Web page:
New Waterproof Solar Cells Invigorate The Fashion Industry

Scientists in Japan have been working on solar cells to charge smart clothing and wearables, but struggled with durability. Now, by adding a waterproof film coating on the cells, they've been able to extend their life and improve efficiency.


May 24 2019, Updated 9:20 a.m. ET

Solar cell technology has improved to become thin and stretchable, and now it’s made another major breakthrough. Researchers from Japan have been able to coat ultra thin photovoltaic cells with waterproof film, meaning that it can be placed in water and still generate electricity from the sun. With this discovery, it could potentially place solar cells in our clothing.

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Scientists from the University of Tokyo and RIKEN have been attempting to create a better way to charge wearable devices. Being able to monitor your health with a jacket or a pair of yoga pants aiding in a workout session can be beneficial, but it won’t help if the battery is dead. Solar cells right on clothes could be a viable solution, provided, of course, that they’d be able to survive the wear and tear of our daily lives.

In order to keep these cells durable and efficient, they used flexible, organic PV cells based from PNTz4T material in parylene film. It was then coated with an elastomer textile fiber on both sides to prevent any water and air from coming in, yet it’s still clear enough to pick up the sun’s rays. The result was stretchy clothing that was able to generate electricity.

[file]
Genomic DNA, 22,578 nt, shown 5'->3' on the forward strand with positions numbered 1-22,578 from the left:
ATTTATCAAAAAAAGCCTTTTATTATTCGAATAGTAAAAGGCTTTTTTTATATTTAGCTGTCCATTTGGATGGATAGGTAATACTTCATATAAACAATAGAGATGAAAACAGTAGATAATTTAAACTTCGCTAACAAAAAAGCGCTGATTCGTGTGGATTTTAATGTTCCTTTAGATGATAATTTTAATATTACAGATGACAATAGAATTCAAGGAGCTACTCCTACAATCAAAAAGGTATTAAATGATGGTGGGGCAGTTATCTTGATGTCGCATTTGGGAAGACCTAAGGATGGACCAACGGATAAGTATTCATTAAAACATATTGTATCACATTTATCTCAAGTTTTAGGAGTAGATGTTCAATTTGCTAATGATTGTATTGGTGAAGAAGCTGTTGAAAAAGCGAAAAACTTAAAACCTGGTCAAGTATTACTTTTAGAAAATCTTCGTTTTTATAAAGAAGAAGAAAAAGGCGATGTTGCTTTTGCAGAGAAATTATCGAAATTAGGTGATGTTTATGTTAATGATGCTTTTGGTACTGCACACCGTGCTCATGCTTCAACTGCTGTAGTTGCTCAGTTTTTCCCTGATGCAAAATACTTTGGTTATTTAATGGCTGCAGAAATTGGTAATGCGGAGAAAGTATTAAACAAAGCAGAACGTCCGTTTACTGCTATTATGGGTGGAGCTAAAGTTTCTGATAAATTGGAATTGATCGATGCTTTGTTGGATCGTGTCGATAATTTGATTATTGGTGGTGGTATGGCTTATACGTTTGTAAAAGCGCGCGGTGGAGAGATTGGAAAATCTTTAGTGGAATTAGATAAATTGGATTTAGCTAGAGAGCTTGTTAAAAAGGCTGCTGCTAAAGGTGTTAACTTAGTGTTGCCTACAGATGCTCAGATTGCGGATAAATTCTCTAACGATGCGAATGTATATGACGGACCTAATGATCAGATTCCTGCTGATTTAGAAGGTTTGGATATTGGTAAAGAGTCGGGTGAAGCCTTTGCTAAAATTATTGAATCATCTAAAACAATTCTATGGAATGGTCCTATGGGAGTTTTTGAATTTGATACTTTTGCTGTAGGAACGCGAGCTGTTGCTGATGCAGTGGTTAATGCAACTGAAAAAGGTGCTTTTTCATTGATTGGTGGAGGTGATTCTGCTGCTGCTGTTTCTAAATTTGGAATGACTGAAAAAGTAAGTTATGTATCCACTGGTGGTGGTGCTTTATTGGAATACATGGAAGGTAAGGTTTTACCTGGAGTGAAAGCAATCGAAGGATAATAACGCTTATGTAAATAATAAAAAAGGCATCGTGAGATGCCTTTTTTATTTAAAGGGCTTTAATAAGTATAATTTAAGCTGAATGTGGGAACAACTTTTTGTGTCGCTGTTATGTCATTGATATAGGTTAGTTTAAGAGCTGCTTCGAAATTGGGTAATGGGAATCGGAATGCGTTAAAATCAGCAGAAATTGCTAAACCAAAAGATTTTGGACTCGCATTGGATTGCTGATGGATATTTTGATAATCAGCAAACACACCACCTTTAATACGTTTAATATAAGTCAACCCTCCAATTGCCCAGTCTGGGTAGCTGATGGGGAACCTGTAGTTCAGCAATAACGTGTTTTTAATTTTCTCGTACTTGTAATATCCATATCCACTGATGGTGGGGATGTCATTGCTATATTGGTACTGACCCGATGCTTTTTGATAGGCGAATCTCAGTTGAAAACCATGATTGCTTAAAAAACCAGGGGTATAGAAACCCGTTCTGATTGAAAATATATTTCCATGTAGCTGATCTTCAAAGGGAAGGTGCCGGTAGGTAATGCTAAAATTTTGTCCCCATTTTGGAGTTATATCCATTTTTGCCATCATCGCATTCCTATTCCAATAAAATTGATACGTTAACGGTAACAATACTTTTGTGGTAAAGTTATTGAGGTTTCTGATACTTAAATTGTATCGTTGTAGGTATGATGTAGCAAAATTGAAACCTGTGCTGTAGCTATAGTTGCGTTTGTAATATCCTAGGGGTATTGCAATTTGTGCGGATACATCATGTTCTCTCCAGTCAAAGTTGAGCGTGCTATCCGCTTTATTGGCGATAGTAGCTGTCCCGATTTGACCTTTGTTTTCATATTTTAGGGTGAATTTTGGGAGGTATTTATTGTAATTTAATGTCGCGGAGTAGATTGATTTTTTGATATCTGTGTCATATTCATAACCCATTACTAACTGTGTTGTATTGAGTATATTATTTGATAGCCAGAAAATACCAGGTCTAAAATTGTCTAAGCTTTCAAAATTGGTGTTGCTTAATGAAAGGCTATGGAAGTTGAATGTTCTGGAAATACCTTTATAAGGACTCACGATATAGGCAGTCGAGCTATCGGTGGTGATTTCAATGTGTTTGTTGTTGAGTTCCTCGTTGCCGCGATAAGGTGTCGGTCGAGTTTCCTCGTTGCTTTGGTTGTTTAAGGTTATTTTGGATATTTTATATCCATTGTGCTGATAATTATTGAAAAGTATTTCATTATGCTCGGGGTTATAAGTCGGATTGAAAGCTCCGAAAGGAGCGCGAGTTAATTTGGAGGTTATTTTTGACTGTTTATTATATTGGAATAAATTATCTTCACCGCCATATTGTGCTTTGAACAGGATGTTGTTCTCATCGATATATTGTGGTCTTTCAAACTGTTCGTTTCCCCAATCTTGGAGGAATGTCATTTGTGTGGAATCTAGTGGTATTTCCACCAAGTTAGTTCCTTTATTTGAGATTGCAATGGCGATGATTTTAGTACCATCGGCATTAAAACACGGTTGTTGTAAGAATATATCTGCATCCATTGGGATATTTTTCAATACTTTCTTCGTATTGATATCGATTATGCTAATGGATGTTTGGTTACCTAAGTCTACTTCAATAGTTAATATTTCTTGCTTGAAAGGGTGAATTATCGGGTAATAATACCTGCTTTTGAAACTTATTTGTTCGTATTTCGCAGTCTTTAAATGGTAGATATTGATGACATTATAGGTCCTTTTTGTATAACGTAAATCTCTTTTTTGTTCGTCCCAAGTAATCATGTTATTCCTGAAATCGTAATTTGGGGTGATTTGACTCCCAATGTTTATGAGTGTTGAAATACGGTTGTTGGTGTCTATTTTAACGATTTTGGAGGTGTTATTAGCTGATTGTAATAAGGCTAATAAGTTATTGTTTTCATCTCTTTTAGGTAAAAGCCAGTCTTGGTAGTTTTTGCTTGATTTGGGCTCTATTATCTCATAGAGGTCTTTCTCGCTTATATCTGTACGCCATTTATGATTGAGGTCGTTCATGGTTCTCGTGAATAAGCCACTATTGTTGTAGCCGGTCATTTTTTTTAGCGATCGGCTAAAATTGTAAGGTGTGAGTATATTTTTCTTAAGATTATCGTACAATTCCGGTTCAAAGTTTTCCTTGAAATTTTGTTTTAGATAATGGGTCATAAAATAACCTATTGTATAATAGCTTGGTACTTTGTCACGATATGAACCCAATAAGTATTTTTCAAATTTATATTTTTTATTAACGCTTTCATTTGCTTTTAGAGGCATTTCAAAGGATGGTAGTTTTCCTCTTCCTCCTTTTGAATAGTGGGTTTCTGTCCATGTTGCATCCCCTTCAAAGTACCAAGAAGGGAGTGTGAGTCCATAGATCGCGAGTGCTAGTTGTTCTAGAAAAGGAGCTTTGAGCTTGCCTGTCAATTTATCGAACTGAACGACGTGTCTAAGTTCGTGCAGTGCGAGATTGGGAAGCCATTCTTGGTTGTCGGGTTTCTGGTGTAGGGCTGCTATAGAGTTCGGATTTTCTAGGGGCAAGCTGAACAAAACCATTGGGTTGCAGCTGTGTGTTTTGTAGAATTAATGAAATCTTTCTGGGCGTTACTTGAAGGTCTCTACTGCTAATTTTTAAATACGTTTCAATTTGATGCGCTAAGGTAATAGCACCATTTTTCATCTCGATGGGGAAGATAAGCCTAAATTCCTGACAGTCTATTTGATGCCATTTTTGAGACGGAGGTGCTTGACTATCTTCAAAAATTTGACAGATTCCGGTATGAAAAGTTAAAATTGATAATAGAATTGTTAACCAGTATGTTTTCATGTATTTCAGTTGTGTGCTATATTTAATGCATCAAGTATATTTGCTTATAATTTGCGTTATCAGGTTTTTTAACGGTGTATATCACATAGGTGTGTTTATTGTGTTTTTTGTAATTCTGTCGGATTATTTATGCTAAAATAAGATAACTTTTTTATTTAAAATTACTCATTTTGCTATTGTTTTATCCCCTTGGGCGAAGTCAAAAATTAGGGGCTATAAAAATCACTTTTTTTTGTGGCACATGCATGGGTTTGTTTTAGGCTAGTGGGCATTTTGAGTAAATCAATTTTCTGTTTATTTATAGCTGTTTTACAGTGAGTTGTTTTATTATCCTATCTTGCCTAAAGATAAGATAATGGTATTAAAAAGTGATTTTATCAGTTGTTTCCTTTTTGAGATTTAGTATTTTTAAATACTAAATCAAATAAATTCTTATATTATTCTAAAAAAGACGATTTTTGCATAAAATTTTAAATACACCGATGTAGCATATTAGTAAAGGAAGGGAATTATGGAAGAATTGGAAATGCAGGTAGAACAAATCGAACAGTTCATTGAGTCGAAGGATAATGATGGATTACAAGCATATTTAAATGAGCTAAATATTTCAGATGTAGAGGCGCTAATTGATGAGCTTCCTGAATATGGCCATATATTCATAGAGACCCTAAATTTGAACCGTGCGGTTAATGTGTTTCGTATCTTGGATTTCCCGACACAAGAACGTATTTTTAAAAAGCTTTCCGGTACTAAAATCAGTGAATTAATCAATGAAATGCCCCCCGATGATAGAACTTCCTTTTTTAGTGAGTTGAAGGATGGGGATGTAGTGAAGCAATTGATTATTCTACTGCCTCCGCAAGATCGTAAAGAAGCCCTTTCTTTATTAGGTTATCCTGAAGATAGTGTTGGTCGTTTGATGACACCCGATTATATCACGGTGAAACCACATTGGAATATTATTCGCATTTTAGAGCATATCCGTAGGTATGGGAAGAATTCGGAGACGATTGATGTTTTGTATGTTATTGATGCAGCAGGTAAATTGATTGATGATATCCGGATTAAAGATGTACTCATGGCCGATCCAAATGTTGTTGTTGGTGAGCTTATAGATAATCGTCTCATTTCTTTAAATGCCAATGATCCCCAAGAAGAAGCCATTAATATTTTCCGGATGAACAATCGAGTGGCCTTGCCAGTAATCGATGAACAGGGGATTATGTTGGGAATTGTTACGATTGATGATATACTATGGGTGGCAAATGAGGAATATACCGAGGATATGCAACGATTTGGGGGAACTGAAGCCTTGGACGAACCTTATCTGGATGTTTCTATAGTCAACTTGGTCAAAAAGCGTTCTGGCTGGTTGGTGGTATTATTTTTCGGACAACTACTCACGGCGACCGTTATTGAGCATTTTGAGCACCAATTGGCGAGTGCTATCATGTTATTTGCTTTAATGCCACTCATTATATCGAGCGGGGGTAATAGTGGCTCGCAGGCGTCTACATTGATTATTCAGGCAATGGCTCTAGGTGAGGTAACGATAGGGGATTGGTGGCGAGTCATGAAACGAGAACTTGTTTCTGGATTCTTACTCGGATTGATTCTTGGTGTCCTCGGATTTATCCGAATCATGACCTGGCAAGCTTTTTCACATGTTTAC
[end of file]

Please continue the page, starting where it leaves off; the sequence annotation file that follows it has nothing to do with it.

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Initial testing on the product was very positive, generating around 7.9 percent of efficiency. That’s significantly low compared to the standard solar PV technology where it has around 25 percent efficiency. News seems to come out frequently of scientists improving that efficiency over the summer, with some reports hitting around 50 percent.

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Still, being able to convert any energy from the sun on clothing is remarkable. When testing out durability, it only suffered a slight drop in efficiency after being soaked in water for two hours. After being compressed and wet for 20 washing cycles, total efficiency dropped by 1.5 percent.

“We were very gratified to find that our device has great environmental stability while simultaneously having a good efficiency and mechanical robustness,” Kenjiro Fukuda, one of the RIKEN researchers, said in a company press release. “We very much hope that these washable, lightweight and stretchable organic photovoltaics will open a new avenue for use as a long-term power source system for wearable sensors and other devices.”

This technology wouldn’t be ideal for frequently washed items right now, but the potential is certainly there. These flexible solar cells would be a great complement to superconductors and kinetic energy being used to power wearables. As we’ve seen with solar PV cells, efficiency will only be improved upon.

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